If you hire a builder to construct your house you will regularly go on site to hear progress, to give updates on your preferences and ensure delays are avoided. It is not simply about wanting to maintain strict control of the project, you want a smooth delivery of the work through constant communication.
Imagine a world where you contract your builders, give them the architectural drawings, and then never speak another word to them until they deliver it months later. Or rather, if they deliver it months later, as opposed to years. Yet, clients accept this arrangement without question in the world of legal services. Surely, with a client centric approach, legal projects would be more streamlined and transparent?
The benefits of a client centric approach
The benefits of involving one of your client’s project managers can be huge. It requires little change in the way a law firm works. Namely, a weekly, or bi-weekly project meeting to update the client’s project manager on progress. In this meeting, barriers can be identified and scope creeping can be tackled early on. Furthermore, it may be well worthwhile to have the client’s project manager stay on site for one day a week to move the process along.
In pursuing this collaborative approach firms could avoid out of scope expenses. Or at least, could avoid that dreaded moment of reckoning at the end of a project when you realise how much work has become out of scope. In maintaining a constant client interaction, any work that falls outside of the project’s remit is immediately identified and can be separately negotiated for. Alternatively, work that is unnecessary is immediately identified by the client as such and thus avoided. In essence the client also takes a share in the outcome risk. So you and your client become jointly responsible for a smooth legal project delivery.
Agile – a project management framework
Most of those reading with a background in technology will be familiar with the loose agile framework we are currently describing. Agile is defined by Wikipedia as:
“an iterative, incremental method of managing the design and build activities of engineering, information technology and other business areas that aim to provide new product or service development in a highly flexible and interactive manner” Wikipedia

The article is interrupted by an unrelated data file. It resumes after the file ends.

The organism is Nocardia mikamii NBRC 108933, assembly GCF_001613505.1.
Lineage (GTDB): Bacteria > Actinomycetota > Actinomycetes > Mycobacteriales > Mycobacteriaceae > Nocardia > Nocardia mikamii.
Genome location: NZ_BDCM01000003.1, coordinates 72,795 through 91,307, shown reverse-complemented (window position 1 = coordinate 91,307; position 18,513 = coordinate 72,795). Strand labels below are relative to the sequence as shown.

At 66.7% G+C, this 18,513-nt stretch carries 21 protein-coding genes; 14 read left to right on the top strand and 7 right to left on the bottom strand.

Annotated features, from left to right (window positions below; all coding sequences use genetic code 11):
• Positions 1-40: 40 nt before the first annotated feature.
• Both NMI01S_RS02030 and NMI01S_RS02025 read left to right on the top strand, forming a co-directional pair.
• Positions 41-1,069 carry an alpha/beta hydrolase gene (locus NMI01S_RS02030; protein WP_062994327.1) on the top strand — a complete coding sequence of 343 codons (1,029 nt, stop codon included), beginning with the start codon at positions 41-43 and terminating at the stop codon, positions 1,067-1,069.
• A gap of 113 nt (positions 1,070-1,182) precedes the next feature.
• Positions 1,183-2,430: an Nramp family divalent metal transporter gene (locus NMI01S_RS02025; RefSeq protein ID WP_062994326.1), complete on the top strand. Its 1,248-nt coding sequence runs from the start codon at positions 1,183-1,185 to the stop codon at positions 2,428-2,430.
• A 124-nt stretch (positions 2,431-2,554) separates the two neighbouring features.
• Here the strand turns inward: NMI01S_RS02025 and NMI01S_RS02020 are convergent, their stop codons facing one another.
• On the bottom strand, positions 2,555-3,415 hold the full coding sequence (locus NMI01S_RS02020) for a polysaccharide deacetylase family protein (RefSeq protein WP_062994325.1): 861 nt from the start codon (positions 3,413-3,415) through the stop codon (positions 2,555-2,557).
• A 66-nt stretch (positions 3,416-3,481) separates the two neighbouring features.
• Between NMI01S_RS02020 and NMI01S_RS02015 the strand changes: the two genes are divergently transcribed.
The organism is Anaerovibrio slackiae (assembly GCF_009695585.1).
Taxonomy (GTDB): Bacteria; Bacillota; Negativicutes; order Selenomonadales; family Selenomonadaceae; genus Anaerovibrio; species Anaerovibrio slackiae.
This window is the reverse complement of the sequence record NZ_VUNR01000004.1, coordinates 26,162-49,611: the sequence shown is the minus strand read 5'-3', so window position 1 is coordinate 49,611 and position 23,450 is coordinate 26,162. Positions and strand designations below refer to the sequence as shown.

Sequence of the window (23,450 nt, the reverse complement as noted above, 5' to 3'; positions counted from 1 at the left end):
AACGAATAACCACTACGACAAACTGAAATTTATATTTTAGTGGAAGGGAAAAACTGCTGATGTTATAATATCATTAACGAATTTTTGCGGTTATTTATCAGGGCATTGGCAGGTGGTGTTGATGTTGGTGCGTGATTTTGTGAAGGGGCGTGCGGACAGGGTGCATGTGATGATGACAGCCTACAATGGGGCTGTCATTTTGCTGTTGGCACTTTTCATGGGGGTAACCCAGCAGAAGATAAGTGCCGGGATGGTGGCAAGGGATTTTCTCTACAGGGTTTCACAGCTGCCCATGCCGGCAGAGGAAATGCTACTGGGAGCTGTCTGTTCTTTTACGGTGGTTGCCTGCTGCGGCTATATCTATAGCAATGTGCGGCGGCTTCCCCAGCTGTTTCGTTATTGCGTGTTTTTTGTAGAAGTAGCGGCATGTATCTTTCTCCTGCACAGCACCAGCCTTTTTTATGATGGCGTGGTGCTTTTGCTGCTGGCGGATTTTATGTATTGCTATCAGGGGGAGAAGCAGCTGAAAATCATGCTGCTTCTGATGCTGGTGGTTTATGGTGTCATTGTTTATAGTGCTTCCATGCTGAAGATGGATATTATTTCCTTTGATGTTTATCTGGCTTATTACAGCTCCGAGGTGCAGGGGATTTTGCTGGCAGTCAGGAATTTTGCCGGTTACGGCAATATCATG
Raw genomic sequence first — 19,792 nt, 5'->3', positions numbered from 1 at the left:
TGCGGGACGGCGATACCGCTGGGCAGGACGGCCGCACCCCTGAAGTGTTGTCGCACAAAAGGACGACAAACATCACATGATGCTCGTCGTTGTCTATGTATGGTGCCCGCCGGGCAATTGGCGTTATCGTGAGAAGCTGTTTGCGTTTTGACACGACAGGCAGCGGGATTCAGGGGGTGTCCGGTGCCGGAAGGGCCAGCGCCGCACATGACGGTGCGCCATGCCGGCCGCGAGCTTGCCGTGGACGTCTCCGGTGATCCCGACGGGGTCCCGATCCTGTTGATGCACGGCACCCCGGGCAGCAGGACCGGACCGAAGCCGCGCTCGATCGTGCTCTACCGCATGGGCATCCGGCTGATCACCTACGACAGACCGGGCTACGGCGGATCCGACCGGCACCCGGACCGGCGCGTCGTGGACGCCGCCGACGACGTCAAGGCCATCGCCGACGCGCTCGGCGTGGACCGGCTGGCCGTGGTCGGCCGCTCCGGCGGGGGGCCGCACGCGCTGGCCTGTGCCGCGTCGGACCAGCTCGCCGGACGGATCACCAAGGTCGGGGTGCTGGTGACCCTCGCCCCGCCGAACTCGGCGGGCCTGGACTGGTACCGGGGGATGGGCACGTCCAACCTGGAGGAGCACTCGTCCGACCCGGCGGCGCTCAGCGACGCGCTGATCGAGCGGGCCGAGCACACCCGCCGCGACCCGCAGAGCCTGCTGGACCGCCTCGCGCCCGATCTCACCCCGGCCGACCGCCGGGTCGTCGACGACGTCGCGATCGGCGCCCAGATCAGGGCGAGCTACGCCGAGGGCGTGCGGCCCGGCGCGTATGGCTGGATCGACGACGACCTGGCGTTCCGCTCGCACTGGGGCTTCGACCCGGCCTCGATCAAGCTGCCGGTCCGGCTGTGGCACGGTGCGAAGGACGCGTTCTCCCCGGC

Agile is ideally suited to the world of legal project management. Primarily, agile allows for greater interaction with the client to ensure the work delivered exactly suits the client’s wishes. Furthermore, agile lets you do so in incremental steps, so you can cut off issues immediately rather than when they become a barrier to progress.
But agile is most suited to legal work because of the uncertain context of legal matters. Lawyers and clients alike find it difficult to foresee the outcome at the beginning of a legal project. However in utilising a project management system designed to counteract surprises, firms can avoid unforeseen costs. Even better, they can improve the relationship with their client through the increased transparency agile brings.
As Dave Sampsell of BanyanRFP notes:
“Agile methods make project management easier by breaking the project down and rapidly delivering valuable work to the customer. That, in turn, encourages a cadence of communication and collaboration with the customer that allows the project to adjust its course continuously to satisfy the client’s needs.” Law Practice Today
Is your law firm facing the future with uncertainty? Think about agile. Agile lets you kill two birds with one stone. Namely, to increase client satisfaction and transparency, while also cutting unnecessary costs.